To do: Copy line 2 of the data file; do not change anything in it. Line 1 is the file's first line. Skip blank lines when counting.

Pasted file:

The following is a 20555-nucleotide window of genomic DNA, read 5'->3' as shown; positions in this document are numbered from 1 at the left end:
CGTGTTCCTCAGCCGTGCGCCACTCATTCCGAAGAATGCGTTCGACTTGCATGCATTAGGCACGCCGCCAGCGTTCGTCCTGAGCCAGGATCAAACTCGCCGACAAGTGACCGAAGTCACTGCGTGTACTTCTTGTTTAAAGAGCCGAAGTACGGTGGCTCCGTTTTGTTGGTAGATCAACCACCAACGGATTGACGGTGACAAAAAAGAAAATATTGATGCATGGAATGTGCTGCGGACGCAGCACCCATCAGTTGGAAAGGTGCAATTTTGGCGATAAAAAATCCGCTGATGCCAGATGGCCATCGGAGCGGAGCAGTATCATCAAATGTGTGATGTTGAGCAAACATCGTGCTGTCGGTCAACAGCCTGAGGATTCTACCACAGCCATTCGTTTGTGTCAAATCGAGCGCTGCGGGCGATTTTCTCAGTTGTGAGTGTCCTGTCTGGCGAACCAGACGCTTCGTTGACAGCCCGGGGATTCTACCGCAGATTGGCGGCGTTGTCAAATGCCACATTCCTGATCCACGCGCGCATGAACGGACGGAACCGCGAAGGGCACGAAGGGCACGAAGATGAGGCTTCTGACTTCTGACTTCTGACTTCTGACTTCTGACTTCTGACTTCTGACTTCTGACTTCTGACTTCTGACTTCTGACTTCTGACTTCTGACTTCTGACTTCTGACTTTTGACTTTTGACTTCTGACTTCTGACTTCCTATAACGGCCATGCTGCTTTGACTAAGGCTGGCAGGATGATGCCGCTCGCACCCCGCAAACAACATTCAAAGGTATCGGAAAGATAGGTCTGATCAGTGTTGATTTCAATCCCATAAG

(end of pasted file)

CGTGTTCCTCAGCCGTGCGCCACTCATTCCGAAGAATGCGTTCGACTTGCATGCATTAGGCACGCCGCCAGCGTTCGTCCTGAGCCAGGATCAAACTCGCCGACAAGTGACCGAAGTCACTGCGTGTACTTCTTGTTTAAAGAGCCGAAGTACGGTGGCTCCGTTTTGTTGGTAGATCAACCACCAACGGATTGACGGTGACAAAAAAGAAAATATTGATGCATGGAATGTGCTGCGGACGCAGCACCCATCAGTTGGAAAGGTGCAATTTTGGCGATAAAAAATCCGCTGATGCCAGATGGCCATCGGAGCGGAGCAGTATCATCAAATGTGTGATGTTGAGCAAACATCGTGCTGTCGGTCAACAGCCTGAGGATTCTACCACAGCCATTCGTTTGTGTCAAATCGAGCGCTGCGGGCGATTTTCTCAGTTGTGAGTGTCCTGTCTGGCGAACCAGACGCTTCGTTGACAGCCCGGGGATTCTACCGCAGATTGGCGGCGTTGTCAAATGCCACATTCCTGATCCACGCGCGCATGAACGGACGGAACCGCGAAGGGCACGAAGGGCACGAAGATGAGGCTTCTGACTTCTGACTTCTGACTTCTGACTTCTGACTTCTGACTTCTGACTTCTGACTTCTGACTTCTGACTTCTGACTTCTGACTTCTGACTTCTGACTTCTGACTTTTGACTTTTGACTTCTGACTTCTGACTTCCTATAACGGCCATGCTGCTTTGACTAAGGCTGGCAGGATGATGCCGCTCGCACCCCGCAAACAACATTCAAAGGTATCGGAAAGATAGGTCTGATCAGTGTTGATTTCAATCCCATAAG